This history also can be seen in the loss of the defined-benefit pension plan in the private sector as seen in the chart below:

Essentially, the number of defined-benefit pension plans in the private sector was on the rise until the mid-1980's. But by the mid-1990's two-thirds of those plans were eliminated. The process of replacing those plans with 401(k) plans was well under way.

The difference in the plans is critical to understanding the meaning of retirement security for the Middle Class worker versus the interests of the Investor Class.

The defined benefit plan provided for a guaranteed pension upon retirement. The employer was to provide from its capital the pension guarantee, directly through investments and/or purchased annuities.

The 401(k) is a tax-deferred pseudo savings account for the worker (advocated by the capitalist right to loosen up capital locked in conservative pension investments).

It is true that 401(k) monies can be invested in government bonds so that it is secure, but it may not grow enough to provide for an adequate retirement.

Or it can be invested in the stock market directly or through mutual funds, at high risk, providing working capital for the investment community with the chance of high returns and a great retirement (much like betting on the craps table at Las Vegas).

One theme is clear from these charts. Sometime after 1952 and before 1962, the American Investor Class literally and systematically began to increase its share of American economic growth to the detriment of the American Middle Class.

Now, according to the right-wing talking heads, any organized push-back by the American Middle Class must be viewed as "Class Warfare" but the actions of the Investor Class are just good clean fun.

Since before the beginning of the 20th Century, we had Class Warfare. We will always have Class Warfare. The issue is about what constitutes a fair return on investments versus a fair income for labor. To the extent that labor gains usually through collective action and political power, small businesses and small landlords gain and investment returns are limited. Large investors don't want those limits and will fight a war to eliminate those limits.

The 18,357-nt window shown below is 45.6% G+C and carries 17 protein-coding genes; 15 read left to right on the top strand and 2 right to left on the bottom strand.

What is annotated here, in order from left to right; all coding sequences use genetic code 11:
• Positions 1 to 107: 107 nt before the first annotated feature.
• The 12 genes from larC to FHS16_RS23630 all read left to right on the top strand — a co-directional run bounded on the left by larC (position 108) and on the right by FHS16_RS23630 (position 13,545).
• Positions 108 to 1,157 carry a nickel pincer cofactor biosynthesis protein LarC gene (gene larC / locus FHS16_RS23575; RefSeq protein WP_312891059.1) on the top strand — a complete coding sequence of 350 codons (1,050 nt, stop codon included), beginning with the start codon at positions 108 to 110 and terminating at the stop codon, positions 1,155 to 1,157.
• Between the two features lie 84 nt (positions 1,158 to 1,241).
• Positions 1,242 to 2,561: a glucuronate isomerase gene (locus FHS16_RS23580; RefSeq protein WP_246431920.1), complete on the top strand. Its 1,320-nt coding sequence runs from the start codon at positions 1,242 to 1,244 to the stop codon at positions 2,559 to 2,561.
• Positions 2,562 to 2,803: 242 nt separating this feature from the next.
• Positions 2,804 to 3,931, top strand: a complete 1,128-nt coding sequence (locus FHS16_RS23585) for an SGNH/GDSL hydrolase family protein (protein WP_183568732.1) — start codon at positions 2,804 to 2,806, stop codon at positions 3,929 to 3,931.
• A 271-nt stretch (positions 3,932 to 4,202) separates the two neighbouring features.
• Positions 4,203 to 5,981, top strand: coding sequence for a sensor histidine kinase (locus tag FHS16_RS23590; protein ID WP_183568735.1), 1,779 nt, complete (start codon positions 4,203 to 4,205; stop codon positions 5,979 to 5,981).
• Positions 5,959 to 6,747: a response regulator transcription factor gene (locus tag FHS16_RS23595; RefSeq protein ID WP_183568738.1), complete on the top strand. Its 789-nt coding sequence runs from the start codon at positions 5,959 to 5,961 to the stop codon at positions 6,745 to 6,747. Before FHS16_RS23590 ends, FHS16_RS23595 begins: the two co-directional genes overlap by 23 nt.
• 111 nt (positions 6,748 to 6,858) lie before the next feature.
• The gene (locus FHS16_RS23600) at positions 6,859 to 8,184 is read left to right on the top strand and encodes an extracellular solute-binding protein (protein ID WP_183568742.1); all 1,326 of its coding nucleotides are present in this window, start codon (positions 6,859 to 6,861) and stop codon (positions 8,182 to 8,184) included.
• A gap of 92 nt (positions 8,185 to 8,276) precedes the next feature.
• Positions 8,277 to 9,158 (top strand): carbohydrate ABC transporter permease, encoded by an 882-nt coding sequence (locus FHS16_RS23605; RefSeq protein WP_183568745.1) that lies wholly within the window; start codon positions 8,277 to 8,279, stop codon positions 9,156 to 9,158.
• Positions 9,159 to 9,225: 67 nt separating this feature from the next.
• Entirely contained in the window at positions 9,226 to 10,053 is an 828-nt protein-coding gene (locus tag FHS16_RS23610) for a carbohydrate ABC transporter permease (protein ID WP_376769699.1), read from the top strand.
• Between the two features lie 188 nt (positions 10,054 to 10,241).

So yes, we have Class Warfare. So what?  Well, in 2011 having pretty much put the private sector Middle Class worker in an economic decline, the Investor Class is attacking the last bastion of unionism and defined-benefit pensions - government employees.

About Organized Labor in the Public Sector in California

In the past, for many government employees a psychological distance existed between their own self-view and unions such the United Steelworkers which is the largest industrial union the North America with 705,000 members, the Teamsters Union with its 1.4 million member or the Carpenters Union with about 520,000 members or the storied United Mineworkers.

Consider the California Teachers Association, a movement founded within a framework of a progressive social agenda, not necessarily militant unionism, which represents 340,000 educators. Consider this history of the CTA from its website:
Founded in 1863 during the Civil War as the California Educational Society, CTA won its first major legislative victory in 1866 with a law providing free public schools to California children. A year later, public funding was secured for schools that educated nonwhite students. More early victories established bans on using public school funding for sectarian religious purposes (1878-79); free textbooks for all students in grades 1-8 (1911); the first teacher tenure and due process law (1912); and a statewide pension, the California State Teachers’ Retirement System (1913).